One of the times that I did was about four years ago when those painful memories came rushing back after i came across the story of a girl who had been bullied when she was nine. i so identified with her that I really needed my ring. This girl was just like me but she had taken that negative experience and turned it into an empowering message for other girls. And suddenly I was saying to myself, “if she can do it at nine, i can do it at 29!”

So in 2018 I decided to create an anti-bullying campaign called #HATNOTHATE. While my passion for preventing bullying is clearly personal, bullying is, unfortunately, also a universal problem, an epidemic that seems to have no antidote. Around one in four kids in the U.S. is bullied, and recurring bullying can lead to depression, anxiety, and suicidal behavior.

The concept of #HATNOTHATE has been to get knitters and crocheters to knit, crochet and loom blue hats (blue represents awareness and solidarity and is the color to wear in support of bullying prevention) and to donate them to the cause. Now we are asking prospective drop off points around the country to rally the makers. Then we will work with our Educational Director to create an assembly program to be presented at schools all over the U.S. during October, National Bullying Prevention Month. The collected hats will be brought to the event for students to wear throughout the month, empowering them to be strong and stand up to bullying, and to feel encouraged by the love and purpose with which these handmade hats are created. Since the inception of #HATNOTHATE, we have collected over 90,000 of them and it is our hope that number will continue to grow.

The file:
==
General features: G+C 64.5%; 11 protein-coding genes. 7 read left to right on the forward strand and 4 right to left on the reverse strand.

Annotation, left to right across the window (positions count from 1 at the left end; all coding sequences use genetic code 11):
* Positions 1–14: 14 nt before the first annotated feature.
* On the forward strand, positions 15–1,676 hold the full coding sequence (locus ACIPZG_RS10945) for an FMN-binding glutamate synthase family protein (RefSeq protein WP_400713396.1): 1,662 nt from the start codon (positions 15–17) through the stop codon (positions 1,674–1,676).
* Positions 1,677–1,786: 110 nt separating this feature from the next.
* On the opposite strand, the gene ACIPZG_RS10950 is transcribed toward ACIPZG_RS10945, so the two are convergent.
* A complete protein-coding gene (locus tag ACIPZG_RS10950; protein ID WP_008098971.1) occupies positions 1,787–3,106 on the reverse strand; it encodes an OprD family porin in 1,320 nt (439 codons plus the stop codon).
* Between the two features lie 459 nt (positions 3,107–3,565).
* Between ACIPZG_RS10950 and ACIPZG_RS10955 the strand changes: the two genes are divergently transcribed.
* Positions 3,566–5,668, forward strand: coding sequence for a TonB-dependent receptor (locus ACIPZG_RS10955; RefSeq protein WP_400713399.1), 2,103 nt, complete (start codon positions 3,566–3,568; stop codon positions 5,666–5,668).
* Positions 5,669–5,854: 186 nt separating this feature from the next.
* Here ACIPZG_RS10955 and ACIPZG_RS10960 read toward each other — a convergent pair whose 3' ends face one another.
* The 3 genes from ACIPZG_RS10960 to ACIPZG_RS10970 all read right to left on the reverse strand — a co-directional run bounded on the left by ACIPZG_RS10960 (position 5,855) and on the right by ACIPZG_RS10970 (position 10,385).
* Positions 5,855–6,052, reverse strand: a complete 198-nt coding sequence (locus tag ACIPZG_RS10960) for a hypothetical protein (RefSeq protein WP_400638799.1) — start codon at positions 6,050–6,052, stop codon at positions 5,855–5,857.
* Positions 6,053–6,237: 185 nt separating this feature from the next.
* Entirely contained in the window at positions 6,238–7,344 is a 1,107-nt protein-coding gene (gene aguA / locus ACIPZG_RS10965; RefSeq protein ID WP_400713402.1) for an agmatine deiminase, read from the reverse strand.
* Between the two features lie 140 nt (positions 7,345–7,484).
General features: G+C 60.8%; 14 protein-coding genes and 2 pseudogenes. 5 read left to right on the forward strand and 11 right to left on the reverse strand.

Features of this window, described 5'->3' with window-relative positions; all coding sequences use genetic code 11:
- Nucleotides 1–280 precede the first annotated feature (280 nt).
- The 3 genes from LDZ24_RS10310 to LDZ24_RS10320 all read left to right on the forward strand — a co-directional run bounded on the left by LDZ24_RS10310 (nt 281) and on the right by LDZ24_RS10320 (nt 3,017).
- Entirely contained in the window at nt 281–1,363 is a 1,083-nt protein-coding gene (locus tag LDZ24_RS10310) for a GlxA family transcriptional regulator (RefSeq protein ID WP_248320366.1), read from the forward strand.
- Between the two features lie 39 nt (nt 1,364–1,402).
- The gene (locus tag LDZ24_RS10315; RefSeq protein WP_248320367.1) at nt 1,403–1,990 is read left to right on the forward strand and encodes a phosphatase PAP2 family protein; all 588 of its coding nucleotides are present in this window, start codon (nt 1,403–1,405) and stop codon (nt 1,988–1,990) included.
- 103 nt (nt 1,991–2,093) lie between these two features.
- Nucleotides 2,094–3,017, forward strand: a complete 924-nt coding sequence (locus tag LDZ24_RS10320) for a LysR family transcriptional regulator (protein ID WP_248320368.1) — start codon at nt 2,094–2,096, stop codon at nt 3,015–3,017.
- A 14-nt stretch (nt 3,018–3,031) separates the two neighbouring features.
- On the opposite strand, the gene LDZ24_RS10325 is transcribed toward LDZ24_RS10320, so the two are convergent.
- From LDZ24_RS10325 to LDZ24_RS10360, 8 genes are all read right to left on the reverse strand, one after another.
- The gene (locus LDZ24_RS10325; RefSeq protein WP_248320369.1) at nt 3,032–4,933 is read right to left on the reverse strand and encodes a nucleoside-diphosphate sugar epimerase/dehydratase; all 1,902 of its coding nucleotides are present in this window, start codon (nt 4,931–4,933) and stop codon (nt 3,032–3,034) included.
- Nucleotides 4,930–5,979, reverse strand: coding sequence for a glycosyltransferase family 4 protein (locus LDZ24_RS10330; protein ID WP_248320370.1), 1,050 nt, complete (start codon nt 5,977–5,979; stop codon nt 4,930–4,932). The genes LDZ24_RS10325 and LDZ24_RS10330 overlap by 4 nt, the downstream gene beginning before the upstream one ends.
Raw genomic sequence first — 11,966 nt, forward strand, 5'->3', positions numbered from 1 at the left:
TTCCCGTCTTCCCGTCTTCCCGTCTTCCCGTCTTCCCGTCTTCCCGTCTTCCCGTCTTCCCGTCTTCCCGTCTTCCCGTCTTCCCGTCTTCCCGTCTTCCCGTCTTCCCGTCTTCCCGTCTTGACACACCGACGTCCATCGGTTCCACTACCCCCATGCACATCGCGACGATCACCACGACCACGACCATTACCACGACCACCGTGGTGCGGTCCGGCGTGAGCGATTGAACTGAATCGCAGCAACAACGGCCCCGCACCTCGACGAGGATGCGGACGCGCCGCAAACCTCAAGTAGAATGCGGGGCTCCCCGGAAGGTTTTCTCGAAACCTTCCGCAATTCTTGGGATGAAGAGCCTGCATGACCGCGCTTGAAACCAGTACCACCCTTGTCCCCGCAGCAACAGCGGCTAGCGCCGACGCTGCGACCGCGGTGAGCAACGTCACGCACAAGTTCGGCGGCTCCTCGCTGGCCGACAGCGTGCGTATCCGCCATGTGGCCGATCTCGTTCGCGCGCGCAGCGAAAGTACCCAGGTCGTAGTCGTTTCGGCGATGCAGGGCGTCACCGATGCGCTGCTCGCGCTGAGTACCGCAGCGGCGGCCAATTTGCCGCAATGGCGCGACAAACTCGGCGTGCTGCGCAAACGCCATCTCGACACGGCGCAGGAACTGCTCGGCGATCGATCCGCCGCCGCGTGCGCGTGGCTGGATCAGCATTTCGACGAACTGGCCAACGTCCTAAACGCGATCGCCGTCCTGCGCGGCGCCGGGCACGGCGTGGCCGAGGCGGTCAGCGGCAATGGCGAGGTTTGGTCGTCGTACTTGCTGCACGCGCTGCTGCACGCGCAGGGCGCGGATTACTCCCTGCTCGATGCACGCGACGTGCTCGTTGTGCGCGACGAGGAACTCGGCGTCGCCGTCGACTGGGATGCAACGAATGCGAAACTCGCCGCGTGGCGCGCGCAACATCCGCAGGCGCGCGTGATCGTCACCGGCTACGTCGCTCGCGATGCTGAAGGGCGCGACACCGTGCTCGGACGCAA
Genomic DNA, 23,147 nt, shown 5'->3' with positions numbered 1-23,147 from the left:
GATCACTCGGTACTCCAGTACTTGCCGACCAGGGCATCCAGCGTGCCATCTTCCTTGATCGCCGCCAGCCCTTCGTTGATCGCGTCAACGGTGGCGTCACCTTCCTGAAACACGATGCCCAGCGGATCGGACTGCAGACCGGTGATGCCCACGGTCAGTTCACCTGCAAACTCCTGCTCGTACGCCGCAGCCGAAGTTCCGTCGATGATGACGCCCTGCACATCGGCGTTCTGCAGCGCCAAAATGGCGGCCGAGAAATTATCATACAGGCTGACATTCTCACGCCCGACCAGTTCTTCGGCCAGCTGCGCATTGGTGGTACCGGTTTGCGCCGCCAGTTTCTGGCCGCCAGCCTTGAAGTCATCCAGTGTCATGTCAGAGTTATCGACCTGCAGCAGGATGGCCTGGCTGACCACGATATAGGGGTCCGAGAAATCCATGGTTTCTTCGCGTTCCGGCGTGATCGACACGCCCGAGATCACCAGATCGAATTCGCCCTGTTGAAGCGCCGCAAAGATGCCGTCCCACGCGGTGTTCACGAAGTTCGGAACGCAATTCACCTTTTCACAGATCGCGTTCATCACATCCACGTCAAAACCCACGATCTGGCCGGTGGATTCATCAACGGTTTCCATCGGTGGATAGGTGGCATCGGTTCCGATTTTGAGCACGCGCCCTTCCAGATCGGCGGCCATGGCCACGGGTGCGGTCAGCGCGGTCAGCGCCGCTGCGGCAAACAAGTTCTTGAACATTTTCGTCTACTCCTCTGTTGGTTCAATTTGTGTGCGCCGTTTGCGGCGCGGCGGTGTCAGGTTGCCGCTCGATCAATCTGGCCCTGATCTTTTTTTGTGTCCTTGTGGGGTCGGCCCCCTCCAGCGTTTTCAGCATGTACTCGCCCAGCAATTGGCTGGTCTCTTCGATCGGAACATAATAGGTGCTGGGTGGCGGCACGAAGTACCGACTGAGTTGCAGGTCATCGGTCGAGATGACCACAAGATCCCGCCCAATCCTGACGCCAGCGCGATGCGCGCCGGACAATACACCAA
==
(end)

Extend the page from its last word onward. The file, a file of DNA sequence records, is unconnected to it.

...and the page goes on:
But this is not only about the symbolism of the hats. Our purpose at #HATNOTHATE, is to educate students about ant-bullying and tell them how they themselves can make a change, can make a difference in the day of someone who has been bullied just by being kind.

When I started this for the little nine-year-old Shira, I did it simply because I didn’t want anyone else to feel the way I had. I remember being in my mother’s arms and asking “Why me?” Of course, I could not have imagined that the lemons I was given then would eventually turn into blue lemonade in the form of a dynamic movement that has already touched and helped so many thousands.

And they are not only students. Adults who have been bullied or who were bullies have taken part in making hats as a source of therapy for themselves.

So nothing could make more apparent what I repeatedly say: We have all been affected by bullying, because we have all either witnessed bullying, been bullied, or been the bully. And, gratifyingly, #HATNOTHATE has become an avenue through which all ages and both the bullied and the bullier can find and give help.

But even that isn’t everything. #HATNOTHATE also brings us together as equals and makes us realize we are a community, a powerful community, in which no one can be a bystander. By listening to one another, respecting one another, and showing a little more kindness to one another, we can make the world a safer and gentler place. And, most important, through devotion to ending the plague of bullying we can show those who come after us a better way.